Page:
Once again we take a look at the valuations of the major 3D printing companies over the past week.
Publicly traded companies are required to post their financial reports, as well as appear on stock markets. From there we can calculate the total value of their company by multiplying the current stock price by the number of outstanding shares. This number is the market capitalization, and represents the current valuation of the company.
It’s a great number of compare companies, as the market capitalization can be leveraged to provide more capabilities for the company. Shares could, for example, be used as collateral for a loan. That and similar maneuvers could generate cash with which the company might undertake new projects.
In other words, “market cap”, as it is known, is quite important.
You might think it’s not important to monitor these companies each week, as their value is realized only when stocks are sold. However, events happen to companies occasionally that cause their value to rise and fall, and this weekly post is where we track such things.
Note that our list here does not include all major 3D print companies. Not all 3D print companies are publicly traded, and thus we cannot officially know their true size, such as EOS. Others, like HP or Siemens, have very large 3D printing divisions, but are part a much larger enterprises and we cannot know the true size of their 3D printing activities.
Let’s take a look at the 3D printing companies on this week’s list.
3D Printing Leaderboard
|20||Sigma Additive Solutions||11||0|
This week saw saw a reversal of last week’s gains, unfortunately. That week the leaderboard gained over US$700M, but this week the total dropped by US$660M. That’s a seven percent drop — up, then down again.
However, there was much variance among the companies on the leaderboard, with many valuations heading downward, and a few heading upwards.
On the positive side I point to Velo3D, which gained a notable seven percent in value. This is quite interesting, given that the leaderboard on average dropped seven percent. That’s equivalent to a 14% rise against the average.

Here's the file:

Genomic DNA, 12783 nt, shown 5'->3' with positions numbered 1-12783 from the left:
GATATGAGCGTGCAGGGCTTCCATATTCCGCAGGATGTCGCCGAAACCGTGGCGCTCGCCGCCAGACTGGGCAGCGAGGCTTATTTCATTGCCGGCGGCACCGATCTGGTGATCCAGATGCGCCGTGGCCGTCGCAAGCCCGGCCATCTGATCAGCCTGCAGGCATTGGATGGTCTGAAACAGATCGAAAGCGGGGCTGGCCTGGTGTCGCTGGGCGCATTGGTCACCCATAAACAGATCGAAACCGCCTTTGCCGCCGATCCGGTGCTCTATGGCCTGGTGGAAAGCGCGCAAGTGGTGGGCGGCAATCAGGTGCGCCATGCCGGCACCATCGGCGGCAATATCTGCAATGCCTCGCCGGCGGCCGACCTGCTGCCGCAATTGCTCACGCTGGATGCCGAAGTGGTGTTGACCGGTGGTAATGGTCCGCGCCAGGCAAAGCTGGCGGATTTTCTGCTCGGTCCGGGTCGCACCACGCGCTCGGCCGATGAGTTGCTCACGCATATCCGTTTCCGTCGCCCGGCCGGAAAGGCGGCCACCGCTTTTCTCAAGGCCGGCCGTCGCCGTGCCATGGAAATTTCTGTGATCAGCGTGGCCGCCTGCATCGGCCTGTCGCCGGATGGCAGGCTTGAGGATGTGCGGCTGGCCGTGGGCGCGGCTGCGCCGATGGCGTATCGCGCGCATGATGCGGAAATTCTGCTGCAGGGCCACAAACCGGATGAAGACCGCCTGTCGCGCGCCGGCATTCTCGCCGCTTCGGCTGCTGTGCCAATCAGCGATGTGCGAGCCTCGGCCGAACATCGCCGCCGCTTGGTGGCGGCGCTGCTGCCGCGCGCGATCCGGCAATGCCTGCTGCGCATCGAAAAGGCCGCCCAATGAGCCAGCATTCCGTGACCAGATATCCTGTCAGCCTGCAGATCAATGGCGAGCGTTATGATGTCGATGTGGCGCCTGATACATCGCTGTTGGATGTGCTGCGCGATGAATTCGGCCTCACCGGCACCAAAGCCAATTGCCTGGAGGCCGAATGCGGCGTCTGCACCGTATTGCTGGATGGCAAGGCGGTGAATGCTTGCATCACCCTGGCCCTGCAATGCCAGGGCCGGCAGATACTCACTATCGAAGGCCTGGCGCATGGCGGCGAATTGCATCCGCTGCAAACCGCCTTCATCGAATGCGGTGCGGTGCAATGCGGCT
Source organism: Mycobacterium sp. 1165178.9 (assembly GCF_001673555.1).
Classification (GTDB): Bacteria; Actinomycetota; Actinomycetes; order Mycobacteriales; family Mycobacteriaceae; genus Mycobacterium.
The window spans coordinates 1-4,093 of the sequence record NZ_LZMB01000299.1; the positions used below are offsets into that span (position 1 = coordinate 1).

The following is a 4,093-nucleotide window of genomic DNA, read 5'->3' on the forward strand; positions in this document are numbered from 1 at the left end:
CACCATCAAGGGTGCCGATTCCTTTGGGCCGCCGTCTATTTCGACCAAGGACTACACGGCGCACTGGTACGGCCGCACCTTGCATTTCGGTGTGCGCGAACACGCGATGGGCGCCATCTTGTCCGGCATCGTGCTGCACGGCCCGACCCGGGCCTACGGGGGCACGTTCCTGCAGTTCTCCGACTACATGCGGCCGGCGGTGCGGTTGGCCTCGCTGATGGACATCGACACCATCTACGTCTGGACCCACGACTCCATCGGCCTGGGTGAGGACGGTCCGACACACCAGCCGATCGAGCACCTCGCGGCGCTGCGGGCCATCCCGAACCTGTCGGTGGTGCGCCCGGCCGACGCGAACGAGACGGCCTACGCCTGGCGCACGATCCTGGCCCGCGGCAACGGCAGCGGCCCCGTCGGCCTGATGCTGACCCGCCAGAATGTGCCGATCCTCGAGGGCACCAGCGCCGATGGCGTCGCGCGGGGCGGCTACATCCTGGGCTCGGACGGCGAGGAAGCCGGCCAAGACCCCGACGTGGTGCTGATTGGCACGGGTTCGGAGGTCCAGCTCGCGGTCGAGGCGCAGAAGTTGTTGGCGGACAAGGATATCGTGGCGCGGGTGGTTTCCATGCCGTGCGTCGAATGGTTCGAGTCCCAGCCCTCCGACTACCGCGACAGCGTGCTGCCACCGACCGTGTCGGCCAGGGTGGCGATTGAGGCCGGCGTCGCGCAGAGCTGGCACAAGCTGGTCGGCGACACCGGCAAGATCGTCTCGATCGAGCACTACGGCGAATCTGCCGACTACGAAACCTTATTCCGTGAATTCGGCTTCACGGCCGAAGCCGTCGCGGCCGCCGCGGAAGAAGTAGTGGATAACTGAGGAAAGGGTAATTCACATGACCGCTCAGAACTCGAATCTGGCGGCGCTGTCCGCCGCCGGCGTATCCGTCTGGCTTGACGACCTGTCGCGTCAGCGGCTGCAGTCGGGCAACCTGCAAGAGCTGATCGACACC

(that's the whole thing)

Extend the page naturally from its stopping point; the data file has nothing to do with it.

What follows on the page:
Why the gain? This week Velo3D released their 2022 financials, which were quite positive. Their 2022 revenue was US$80M, with margin in the 3-4% range. The revenues were actually higher than their previously issued guidance, resulting in a pleasant surprise for investors and a bump to their valuation.
Another winner this week was Protolabs, which gained four percent and rose into third place on the leaderboard. The company issued their financials for 2022 this week, and reported record revenues of almost half a billion dollars, and a surprising gain of almost 50% growth for their Hubs (formerly 3D Hubs) line of business. That bodes well, as it firmly aligns Protolabs with the company in the top position on the leaderboard, Xometry.
In addition, Protolabs announced an increase to their stock buy-back program, which went from US$200M to US$250M. This takes more shares off the market, and thus boosts the value of the available shares. That’s why Protolabs jumped up this week.
Metal 3D printer manufacturer SLM Solutions jumped up six percent on their financial results from 2022. They reported revenue to be something near 40% higher than 2021, far higher than they had forecasted previously. Again, a surprise for investors and a valuation bump.
On the other side of the ledger, several companies saw steep declines in excess of the average decline this week.
Leading that group was Desktop Metal, which dropped in value almost 19%. The company issued no official announcements, but should be releasing their 2022 results soon. However, it could be that investors may have been having second thoughts about the company’s move last week to drastically cut costs in advance of the financial release. Whatever the reason, Desktop Metal slipped two spots on the leaderboard.
Nano Dimension also slipped, this week by eleven percent. Their only announcement this week was regarding a new patent, which should be a positive signal. However, investors apparently thought otherwise, perhaps thinking deeper about the strange corporate maneuvers the company has been recently undergoing at the board level.
A company set to appear was Essentium, who announced plans to use a SPAC-merger to launch on NASDAQ. However, that deal has been suspended so we’re wondering what the company’s next steps might be.
One company I’ve started to watch is ICON, the Texas-based construction 3D printer manufacturer. This privately-held company has been raising a significant amount of investment to the tune of almost half a billion dollars. At that level it is likely they will be discussing a transition to public markets at some point, which would certainly place them at or near the top of our leaderboard.
Another company that would seem logical to go public is VulcanForms, a manufacturing service using an advanced metal 3D printing process. They are currently privately valued at over US$1B, and going public could cause that to go even higher.
If you are aware of any other publicly-traded 3D print companies that should be on our leaderboard, please let us know!
Others In The Industry
While we’ve been following the public companies, don’t forget there are a number of private companies that don’t appear on any stock exchange. These privately-held companies likely have significant value, it’s just that we can’t know exactly what it is at any moment. The suspected bigger companies include EOS, Carbon and Formlabs.
Perhaps someday some of them will appear on our major players list.
Finally, there are a number of companies that are deeply engaged in the 3D print industry, but that activity is only a small slice of their operations. Thus it’s not fair to place them on the lists above because we don’t really know where their true 3D print activities lie.